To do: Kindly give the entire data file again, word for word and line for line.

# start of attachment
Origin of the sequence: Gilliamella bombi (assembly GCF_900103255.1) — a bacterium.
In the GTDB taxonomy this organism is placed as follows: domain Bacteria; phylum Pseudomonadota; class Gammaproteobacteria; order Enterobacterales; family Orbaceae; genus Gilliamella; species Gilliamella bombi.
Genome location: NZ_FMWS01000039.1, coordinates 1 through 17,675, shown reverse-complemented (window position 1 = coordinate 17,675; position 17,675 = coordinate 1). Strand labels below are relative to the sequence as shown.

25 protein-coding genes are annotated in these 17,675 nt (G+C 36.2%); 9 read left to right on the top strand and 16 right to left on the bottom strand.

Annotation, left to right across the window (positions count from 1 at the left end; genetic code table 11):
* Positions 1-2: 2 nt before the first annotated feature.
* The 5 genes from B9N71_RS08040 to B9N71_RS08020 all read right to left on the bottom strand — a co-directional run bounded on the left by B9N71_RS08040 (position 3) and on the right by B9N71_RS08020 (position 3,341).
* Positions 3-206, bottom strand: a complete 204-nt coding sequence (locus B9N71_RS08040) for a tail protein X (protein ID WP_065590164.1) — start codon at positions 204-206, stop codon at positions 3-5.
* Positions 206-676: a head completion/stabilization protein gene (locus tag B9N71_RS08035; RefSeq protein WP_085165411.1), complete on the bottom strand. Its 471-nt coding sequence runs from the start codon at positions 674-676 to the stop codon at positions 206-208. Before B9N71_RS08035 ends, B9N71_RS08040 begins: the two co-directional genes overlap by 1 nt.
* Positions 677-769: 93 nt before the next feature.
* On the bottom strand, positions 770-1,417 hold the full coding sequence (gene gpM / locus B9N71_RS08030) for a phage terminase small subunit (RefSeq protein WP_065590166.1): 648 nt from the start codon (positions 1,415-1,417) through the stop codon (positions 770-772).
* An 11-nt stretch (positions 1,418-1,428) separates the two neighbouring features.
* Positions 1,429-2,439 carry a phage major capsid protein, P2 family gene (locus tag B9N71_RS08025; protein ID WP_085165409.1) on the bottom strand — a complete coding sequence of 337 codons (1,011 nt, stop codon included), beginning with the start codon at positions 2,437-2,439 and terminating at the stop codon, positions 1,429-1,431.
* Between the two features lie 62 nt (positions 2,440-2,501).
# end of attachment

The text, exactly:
Origin of the sequence: Gilliamella bombi (assembly GCF_900103255.1) — a bacterium.
In the GTDB taxonomy this organism is placed as follows: domain Bacteria; phylum Pseudomonadota; class Gammaproteobacteria; order Enterobacterales; family Orbaceae; genus Gilliamella; species Gilliamella bombi.
Genome location: NZ_FMWS01000039.1, coordinates 1 through 17,675, shown reverse-complemented (window position 1 = coordinate 17,675; position 17,675 = coordinate 1). Strand labels below are relative to the sequence as shown.

25 protein-coding genes are annotated in these 17,675 nt (G+C 36.2%); 9 read left to right on the top strand and 16 right to left on the bottom strand.

Annotation, left to right across the window (positions count from 1 at the left end; genetic code table 11):
* Positions 1-2: 2 nt before the first annotated feature.
* The 5 genes from B9N71_RS08040 to B9N71_RS08020 all read right to left on the bottom strand — a co-directional run bounded on the left by B9N71_RS08040 (position 3) and on the right by B9N71_RS08020 (position 3,341).
* Positions 3-206, bottom strand: a complete 204-nt coding sequence (locus B9N71_RS08040) for a tail protein X (protein ID WP_065590164.1) — start codon at positions 204-206, stop codon at positions 3-5.
* Positions 206-676: a head completion/stabilization protein gene (locus tag B9N71_RS08035; RefSeq protein WP_085165411.1), complete on the bottom strand. Its 471-nt coding sequence runs from the start codon at positions 674-676 to the stop codon at positions 206-208. Before B9N71_RS08035 ends, B9N71_RS08040 begins: the two co-directional genes overlap by 1 nt.
* Positions 677-769: 93 nt before the next feature.
* On the bottom strand, positions 770-1,417 hold the full coding sequence (gene gpM / locus B9N71_RS08030) for a phage terminase small subunit (RefSeq protein WP_065590166.1): 648 nt from the start codon (positions 1,415-1,417) through the stop codon (positions 770-772).
* An 11-nt stretch (positions 1,418-1,428) separates the two neighbouring features.
* Positions 1,429-2,439 carry a phage major capsid protein, P2 family gene (locus tag B9N71_RS08025; protein ID WP_085165409.1) on the bottom strand — a complete coding sequence of 337 codons (1,011 nt, stop codon included), beginning with the start codon at positions 2,437-2,439 and terminating at the stop codon, positions 1,429-1,431.
* Between the two features lie 62 nt (positions 2,440-2,501).